Do Small Things

User's Guide to Sunday, June 14


Sunday, June 14, is the 11th Sunday of Ordinary Time (Year B).


Mass Readings

Ezekiel 17:22-24; Psalm 92:2-3, 13-16; 2 Corinthians 5:6-10; Mark 4:26-34


Our Take

In today’s Gospel, Jesus points out that a mustard seed grows from small beginnings to reach an enormous size.

If you look back at your life, you will find that sometimes the seemingly most inconsequential actions were the most important.

We have told our own faith story a little bit before, but it is helpful to look at it in terms of the small actions that caused it.

Action one: In the 1930s, in Tucson, Ariz., a Catholic boy told a Protestant friend about the scriptural origins of the Hail Mary. This led to his friend’s conversion. The friend became Father Arthur Swain, a professor in San Francisco.

Action two: In the 1980s, also in Tucson, Tom had drifted from his faith when two old friends enthusiastically encouraged him to join a Catholic Great Books program in San Francisco.

Action three: In 1980s Orange County, Calif., a youth minister at a parish known for dissent told April about the same program in San Francisco. We found our faith and each other at that program.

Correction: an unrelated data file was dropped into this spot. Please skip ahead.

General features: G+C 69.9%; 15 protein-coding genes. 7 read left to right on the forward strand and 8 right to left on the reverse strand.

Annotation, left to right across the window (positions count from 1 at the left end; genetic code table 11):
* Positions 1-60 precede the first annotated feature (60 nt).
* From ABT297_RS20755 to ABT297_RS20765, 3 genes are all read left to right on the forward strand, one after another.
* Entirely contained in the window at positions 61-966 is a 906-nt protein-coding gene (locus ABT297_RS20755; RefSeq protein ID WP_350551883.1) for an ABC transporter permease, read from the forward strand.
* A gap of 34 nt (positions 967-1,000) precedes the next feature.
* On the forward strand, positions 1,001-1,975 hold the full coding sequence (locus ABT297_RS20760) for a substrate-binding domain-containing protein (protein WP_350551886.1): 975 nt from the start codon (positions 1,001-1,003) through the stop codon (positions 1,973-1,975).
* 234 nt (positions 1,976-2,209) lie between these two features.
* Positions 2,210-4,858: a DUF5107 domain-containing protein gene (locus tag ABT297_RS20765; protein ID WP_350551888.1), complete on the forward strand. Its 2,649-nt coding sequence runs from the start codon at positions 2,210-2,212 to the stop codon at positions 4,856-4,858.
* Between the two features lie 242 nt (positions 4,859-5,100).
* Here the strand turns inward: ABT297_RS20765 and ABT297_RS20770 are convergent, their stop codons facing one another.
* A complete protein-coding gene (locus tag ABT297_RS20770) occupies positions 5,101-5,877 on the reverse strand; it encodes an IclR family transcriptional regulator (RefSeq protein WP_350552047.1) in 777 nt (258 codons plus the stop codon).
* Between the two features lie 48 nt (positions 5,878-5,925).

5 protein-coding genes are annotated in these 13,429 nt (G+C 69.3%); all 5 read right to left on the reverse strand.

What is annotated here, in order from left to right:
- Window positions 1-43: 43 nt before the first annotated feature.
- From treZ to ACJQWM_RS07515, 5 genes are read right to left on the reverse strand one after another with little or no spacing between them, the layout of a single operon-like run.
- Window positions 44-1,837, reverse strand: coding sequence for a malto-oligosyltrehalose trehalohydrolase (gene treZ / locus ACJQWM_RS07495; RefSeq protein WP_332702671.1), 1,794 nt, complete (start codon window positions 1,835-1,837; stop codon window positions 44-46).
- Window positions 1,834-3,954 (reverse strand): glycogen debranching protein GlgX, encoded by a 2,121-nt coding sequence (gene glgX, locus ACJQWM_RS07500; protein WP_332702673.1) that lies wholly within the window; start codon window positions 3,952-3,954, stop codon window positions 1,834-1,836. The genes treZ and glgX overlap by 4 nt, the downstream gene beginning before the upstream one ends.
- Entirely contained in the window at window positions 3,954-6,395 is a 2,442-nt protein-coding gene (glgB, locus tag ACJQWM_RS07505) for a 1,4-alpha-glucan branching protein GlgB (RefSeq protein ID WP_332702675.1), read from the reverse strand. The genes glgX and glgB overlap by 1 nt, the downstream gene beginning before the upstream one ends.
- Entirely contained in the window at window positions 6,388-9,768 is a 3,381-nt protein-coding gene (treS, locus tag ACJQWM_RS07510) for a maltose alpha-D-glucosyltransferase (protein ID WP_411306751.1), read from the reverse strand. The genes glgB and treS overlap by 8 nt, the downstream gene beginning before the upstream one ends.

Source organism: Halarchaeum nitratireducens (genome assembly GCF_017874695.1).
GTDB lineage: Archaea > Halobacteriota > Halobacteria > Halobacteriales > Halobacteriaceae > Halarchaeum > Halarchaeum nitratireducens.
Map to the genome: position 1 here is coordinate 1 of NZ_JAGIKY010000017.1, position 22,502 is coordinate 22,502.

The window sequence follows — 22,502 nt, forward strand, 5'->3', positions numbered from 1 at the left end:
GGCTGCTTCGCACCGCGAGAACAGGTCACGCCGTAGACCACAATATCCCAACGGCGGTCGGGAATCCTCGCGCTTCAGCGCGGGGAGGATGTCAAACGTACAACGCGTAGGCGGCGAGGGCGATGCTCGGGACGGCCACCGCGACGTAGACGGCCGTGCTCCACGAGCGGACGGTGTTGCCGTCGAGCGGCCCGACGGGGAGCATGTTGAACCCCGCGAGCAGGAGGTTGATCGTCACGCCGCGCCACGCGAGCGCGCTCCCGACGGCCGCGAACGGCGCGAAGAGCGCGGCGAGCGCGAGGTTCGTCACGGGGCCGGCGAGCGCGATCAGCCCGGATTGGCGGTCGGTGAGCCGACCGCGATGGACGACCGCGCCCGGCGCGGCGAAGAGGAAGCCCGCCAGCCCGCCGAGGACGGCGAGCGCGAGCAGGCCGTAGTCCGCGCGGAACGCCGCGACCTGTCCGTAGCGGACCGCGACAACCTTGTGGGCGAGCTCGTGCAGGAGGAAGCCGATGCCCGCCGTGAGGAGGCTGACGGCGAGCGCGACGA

Action four: When we got married, Father Swain was the celebrant — and he gave a powerful homily that deeply moved many in the congregation.

One couple told us that they canceled their planned separation afterwards and decided to work things out. They are together to this day. One young man told me that it was a key turning point in his decision to become a priest — and his priesthood has touched countless lives.

Our story shows how small actions have huge consequences with God: A boy evangelizes a friend; friends suggest a better path to a young man; a youth minister sticks it out in a tough parish and makes the most of it, encouraging a young woman to enter a good program; a priest gives a no-nonsense but love-filled homily about the indissolubility of marriage, with lasting vocational consequences.

We can worry in our faith life that we are not doing enough, not doing big, bold things for God. The Parable of the Mustard Seed reminds us that our task is much more humble: Our job is to cultivate our Christian life, keeping away the things that might choke it off — and to plant small seeds.

Our job is to do small things and let God take care of the rest. In today’s second reading, St. Paul reminds us, “We walk by faith, not by sight.” As the Gospel says, we may not see seeds of faith grow day by day, but if we have the chance to see those years from now, we will be startled at how they have grown.


Tom and April Hoopes write from Atchison, Kansas,

where Tom is writer in residence at Benedictine College.

In Advent, we await the coming of Jesus at Christmastime.

What Is Advent Anyway?

EXPLAINER: Advent is a season in the Church’s life intended to renew the experience of waiting and longing for the Messiah.